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You guys are so lucky. I wish cinema was like that i Sweden.

My french friends says no one eats candy or popcorn in France because the disturbs other guests, is it true? Big Grin
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(2020-07-24, 01:59 AM)gladpatrick Wrote: You guys are so lucky. I wish cinema was like that i Sweden.

My french friends says no one eats candy or popcorn in France because the disturbs other guests, is it true? Big Grin

This was certainly the case when I visited the cinema in Paris, anyway!

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As for what I've been watching, one of the main things is that I've been working my way through the entirety of THE TWILIGHT ZONE from the beginning. When the Rod Serling teaser speech at the end of series 3, episode 12 said that the next episode was written by Richard Matheson (I AM LEGEND etc.) and would star Buster Keaton, I nearly fell off my chair. Sure enough, one of the bona fide masters of silent cinema does appear in series 3, episode 13: ONCE UPON A TIME (1961).

Not only does it feature Keaton, the episode takes that ball and runs with it: the episode begins as a silent film, complete with scratchy celluloid, descriptive intertitles, and a jangly piano soundtrack. I won't spoil it for anybody who hasn't already seen it, because if you're a Keaton fan and you haven't watched this, it's essential that you remedy that imo. What I will say is that it very specifically references various Keaton gags, including the sequence from THE GARAGE (1920) in which Keaton's character gets himself into a scenario involving him running from the police in his underwear. He even gets a large, stocky co-star to act as a Roscoe "Fatty" Arbuckle analogue (Stanley Adams of DEATH OF A SALESMAN / BREAKFAST AT TIFFANY'S, who later appeared as Cyrano Jones in STAR TREK).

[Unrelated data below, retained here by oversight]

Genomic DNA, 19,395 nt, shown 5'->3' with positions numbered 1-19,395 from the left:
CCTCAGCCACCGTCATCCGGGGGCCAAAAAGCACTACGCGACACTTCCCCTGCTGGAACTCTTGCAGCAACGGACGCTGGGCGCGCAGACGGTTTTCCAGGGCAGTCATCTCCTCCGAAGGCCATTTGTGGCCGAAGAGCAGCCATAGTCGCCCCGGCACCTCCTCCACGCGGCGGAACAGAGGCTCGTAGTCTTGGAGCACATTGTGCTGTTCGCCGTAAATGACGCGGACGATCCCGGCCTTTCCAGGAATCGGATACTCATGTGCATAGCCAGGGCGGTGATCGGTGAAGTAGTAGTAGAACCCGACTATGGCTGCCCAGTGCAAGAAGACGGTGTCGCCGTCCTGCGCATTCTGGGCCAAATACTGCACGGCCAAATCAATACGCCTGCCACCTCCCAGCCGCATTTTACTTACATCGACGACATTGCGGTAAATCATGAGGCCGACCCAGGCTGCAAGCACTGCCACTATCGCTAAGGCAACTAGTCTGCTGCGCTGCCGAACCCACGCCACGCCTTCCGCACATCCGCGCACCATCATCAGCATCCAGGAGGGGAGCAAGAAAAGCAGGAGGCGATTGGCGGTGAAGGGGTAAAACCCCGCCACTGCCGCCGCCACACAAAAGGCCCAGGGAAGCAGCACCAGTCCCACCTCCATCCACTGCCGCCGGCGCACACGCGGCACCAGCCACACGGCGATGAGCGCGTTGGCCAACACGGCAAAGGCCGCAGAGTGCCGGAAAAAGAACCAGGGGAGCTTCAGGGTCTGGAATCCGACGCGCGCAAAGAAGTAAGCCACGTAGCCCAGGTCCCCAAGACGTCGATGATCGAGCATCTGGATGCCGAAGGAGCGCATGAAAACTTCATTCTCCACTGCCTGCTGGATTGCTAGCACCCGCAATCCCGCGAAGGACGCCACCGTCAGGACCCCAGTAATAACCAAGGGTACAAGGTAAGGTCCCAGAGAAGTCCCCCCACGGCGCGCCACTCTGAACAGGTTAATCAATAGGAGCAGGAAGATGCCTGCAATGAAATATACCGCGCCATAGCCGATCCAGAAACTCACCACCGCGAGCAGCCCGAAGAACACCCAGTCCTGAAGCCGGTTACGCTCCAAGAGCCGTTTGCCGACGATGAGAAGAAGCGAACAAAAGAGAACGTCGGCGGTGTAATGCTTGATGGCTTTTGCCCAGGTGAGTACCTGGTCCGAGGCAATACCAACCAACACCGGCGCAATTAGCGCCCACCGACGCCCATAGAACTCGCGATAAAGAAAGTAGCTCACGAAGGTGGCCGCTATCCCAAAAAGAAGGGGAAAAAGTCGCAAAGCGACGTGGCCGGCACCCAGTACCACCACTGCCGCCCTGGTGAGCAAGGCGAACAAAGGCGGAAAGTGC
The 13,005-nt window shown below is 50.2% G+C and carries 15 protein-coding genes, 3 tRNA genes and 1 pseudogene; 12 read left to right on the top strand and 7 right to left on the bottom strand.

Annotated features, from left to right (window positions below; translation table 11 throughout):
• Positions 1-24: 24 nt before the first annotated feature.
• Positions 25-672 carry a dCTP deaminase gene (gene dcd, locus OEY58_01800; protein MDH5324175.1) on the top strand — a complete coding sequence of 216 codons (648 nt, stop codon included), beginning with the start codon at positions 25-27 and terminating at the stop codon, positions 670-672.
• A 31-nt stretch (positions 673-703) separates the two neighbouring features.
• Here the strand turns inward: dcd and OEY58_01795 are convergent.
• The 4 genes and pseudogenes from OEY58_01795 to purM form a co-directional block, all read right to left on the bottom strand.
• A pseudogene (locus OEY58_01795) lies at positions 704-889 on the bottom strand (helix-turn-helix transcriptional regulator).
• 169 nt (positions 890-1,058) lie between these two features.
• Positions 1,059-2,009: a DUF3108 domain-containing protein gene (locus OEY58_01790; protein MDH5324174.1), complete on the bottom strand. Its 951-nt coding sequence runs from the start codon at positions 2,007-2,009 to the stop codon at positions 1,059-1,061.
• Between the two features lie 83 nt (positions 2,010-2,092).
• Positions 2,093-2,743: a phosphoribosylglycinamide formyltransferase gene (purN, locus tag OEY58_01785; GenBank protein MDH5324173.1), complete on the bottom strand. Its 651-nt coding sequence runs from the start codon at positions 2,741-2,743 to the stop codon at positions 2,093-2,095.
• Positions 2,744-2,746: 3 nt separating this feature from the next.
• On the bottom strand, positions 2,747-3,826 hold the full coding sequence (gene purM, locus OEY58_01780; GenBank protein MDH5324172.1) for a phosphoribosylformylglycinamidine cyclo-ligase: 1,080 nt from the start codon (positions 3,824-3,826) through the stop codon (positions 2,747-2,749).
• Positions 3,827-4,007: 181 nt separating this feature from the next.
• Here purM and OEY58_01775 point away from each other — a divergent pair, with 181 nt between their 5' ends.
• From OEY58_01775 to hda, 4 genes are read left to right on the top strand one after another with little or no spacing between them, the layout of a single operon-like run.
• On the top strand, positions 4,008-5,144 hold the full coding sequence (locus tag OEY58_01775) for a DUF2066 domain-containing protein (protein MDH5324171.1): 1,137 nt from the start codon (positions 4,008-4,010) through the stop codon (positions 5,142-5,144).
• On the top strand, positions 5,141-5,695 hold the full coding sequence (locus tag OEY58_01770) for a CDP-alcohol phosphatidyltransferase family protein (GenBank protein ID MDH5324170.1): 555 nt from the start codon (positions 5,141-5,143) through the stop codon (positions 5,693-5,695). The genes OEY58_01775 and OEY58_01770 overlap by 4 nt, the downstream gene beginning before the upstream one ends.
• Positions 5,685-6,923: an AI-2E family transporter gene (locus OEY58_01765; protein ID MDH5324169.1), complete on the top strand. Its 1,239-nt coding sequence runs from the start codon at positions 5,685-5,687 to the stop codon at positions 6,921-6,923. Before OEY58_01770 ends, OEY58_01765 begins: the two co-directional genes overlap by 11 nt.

There are a lot of nice touches in this, not least the fact that when Keaton is in "silent film" mode,
he doesn't say a word, instead relying on body language, facial expressions and gestures to convey everything he needs to... even when he's transported to a decidedly non-silent 1961 present day where we do actually get to hear his voice. He does talk, but when the flow of the episode switches from the "talkie" present day dialogue scenes to the implied hyper-reality of mimicing sequences previously seen in his silent films decades earlier, he stops speaking and switches entirely to physical mode.
The way the episode is shot makes a good attempt to lean into this as well; it subscribes to a very Keatonesque conceptualisation of reality, including the idea that "if it's not in frame, it doesn't exist". There's at least one moment where characters disappear off the edge of the shot and then something daft happens that doesn't make any sense if you think of it as happening in the real world, but it makes complete sense in the context of Keaton film logic. It's really, really nice.

Depending on precisely when this episode was shot, Keaton was likely about 66 years old at the time (it aired in December and his birthday wasn't too long before that) but he could evidently still take a pratfall like a man made of rubber. It melted my stony heart to watch him in his element here. It isn't necessarily the best Twilight Zone episode of all time, nor perhaps even of this season (which is quite strong for the most part), but it's my favourite so far. Bless you, Rod Serling.

[Image: TTZ-S03-E13.png]